Lastly, you will need to set up your recording software for monitoring your recording. If you're recording through an external interface, you'll typically have to connect your speakers to the interface outputs for this purpose, or plug headphones into the interface if it has a headphone out. Furthermore, when monitoring a recorded signal, you'll typically find that there's a delay between you playing a note and the sound coming from the speakers/headphones (this is called latency). The latency will depend on the settings of your software and - indirectly - on the parameters of your computer. Reducing latency will put a greater load on your system and you'll find you can only bring it down so low, before you start getting dropouts and general playback trouble. If you have a 'direct monitoring' option on your interface - which allows you to monitor the signal entering the interface's input, as opposed to that which has gone through your recording software - it might be a good idea to use that. (Some software - ProTools, for example - also has a 'low-latency monitoring' option, which bypasses most signal processing in order to offer better performance).


Why not just get a USB microphone? Like this for $50:


No latency issues since you can hear the amp directly and don't need to monitor the signal off the computer.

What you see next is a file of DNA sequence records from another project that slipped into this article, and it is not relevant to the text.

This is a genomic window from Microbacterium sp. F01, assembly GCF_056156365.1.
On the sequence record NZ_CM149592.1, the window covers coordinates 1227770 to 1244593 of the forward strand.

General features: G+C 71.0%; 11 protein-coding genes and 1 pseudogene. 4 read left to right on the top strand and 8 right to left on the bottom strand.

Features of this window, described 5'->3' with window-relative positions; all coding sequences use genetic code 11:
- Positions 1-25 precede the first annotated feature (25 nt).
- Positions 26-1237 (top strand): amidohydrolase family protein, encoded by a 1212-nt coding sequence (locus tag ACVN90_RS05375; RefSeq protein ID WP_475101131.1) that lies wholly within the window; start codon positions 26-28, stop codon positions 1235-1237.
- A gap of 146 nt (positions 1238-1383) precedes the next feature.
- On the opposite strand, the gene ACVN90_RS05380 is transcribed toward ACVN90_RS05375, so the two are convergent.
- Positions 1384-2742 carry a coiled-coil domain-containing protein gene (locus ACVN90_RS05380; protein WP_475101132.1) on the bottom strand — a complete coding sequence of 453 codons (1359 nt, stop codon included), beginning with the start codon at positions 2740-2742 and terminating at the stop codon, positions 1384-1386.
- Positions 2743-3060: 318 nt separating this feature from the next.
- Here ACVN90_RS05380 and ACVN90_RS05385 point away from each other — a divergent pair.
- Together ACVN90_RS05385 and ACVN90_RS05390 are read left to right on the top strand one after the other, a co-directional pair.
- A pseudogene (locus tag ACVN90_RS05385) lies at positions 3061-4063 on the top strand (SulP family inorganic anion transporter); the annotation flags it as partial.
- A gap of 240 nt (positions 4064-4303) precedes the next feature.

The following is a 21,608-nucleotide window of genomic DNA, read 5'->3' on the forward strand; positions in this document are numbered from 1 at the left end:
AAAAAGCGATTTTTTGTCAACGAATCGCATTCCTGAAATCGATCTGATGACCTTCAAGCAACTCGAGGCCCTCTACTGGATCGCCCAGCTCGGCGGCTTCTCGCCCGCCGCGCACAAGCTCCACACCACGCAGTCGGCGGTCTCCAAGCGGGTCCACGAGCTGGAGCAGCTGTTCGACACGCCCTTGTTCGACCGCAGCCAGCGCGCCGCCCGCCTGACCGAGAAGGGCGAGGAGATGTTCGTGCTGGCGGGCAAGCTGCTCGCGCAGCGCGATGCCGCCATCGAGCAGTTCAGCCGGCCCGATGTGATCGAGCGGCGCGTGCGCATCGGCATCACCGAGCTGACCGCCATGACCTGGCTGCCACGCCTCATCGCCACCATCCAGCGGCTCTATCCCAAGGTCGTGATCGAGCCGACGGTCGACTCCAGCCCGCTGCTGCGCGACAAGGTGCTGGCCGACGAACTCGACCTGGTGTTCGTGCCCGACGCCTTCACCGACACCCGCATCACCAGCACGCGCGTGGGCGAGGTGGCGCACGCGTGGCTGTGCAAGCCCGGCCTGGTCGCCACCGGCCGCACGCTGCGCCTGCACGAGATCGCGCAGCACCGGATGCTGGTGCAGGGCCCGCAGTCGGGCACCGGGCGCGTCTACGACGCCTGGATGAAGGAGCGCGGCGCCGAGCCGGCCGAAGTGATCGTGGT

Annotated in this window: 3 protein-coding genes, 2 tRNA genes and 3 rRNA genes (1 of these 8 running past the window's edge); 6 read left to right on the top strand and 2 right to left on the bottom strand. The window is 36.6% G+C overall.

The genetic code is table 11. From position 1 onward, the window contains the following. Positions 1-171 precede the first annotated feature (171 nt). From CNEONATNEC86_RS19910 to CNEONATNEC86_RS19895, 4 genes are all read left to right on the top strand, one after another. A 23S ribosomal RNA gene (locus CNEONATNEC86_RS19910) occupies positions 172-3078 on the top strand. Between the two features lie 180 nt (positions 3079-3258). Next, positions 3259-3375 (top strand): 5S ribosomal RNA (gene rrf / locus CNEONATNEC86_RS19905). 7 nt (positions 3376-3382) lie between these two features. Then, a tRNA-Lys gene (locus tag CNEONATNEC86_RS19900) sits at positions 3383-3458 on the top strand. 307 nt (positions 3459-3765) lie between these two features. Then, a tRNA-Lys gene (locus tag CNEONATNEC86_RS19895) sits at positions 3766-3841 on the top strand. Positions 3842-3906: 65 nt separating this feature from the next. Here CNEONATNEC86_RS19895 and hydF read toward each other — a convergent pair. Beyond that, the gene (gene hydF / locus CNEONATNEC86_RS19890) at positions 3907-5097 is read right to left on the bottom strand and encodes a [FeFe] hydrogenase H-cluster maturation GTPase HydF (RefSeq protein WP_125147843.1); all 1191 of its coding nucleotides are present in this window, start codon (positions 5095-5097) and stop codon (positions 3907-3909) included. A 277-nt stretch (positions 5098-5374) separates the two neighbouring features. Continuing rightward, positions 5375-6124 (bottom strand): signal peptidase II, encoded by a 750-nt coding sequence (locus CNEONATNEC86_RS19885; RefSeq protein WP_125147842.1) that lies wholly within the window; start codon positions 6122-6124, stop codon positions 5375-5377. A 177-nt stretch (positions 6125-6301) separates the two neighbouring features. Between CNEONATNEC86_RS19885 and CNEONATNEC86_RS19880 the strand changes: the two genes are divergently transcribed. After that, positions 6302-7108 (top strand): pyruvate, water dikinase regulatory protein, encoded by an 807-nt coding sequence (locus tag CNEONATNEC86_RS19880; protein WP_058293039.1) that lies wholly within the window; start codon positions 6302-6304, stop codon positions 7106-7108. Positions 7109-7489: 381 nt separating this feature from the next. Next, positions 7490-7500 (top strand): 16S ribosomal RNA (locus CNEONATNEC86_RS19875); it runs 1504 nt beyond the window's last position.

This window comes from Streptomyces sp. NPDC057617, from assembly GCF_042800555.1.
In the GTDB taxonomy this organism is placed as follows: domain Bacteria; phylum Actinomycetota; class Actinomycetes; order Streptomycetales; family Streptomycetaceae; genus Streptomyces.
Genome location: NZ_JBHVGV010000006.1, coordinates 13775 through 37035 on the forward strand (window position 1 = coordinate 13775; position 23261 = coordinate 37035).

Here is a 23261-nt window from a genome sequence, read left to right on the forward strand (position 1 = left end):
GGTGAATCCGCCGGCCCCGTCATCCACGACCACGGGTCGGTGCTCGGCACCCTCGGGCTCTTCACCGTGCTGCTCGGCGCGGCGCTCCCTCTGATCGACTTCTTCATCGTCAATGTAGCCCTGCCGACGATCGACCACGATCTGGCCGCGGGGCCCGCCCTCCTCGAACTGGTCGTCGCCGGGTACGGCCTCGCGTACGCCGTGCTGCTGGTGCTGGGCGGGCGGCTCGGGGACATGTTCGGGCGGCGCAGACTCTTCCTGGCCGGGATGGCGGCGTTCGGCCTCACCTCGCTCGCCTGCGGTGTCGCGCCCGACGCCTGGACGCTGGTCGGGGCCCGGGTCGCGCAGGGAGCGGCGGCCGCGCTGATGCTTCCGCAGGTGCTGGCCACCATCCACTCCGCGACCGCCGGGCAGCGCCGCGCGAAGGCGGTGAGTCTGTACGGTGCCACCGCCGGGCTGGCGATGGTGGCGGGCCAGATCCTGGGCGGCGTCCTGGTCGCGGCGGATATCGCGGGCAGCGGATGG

• 1
    I would not recommend USB microphone because then guitar must be acoustically isolated from it. There is nothing worse than background steel string sounds while using heavy distortion. Some people place their guitar in other room than amp and microphone but Peavey Vypyr 30w has headhpone out with speaker simulation so it is ok to record from it with any device. My multieffect has two outputs (mono and stereo) so I can listen what I am playing and recording into computer at the same time.
    – teodozjan
    May 26, 2011 at 12:14
  • Guitar string noise does make a difference to a recording ! I have had that problem when recording rhythm guitar tracks with Distortion.
    – user2764
    Aug 16, 2012 at 14:22

OK. Just to keep things simple here. Yes, you can use a headphone out into a line in. Just keep in mind that a headphone output power is stronger than line level power. You will not hurt the headphone amp at all because it's made to drive a much lower resistance, anything higher than 30 ohms is completely safe. Line level resistance inputs are hundreds of times higher. It's nearly like not having anything plugged in. Make sure your output level to your headphones is turned down so you don't overdrive the line inputs. Gradually bring this level up to the desired level. I'm trying to keep this simple, and not going to explain what -10db into 20k ohms means and all that logarithm stuff. I would stay away from going into a balanced +4 db into a 600 ohm line level, but that doesn't seem your case here. Also, make sure you're going into the line level input and not the mic input. Many newer computers and laptops do not have line inputs, only mic inputs. In this case, as suggested before, a guitar to USB adapter might be your best option. These are inexpensive and available everywhere. I have small bass amps that have no line outs and use the headphone out to record directly out. Most mics do not do a good job of those low frequencies produced by bass amps. But then again, I use interfaces for recording.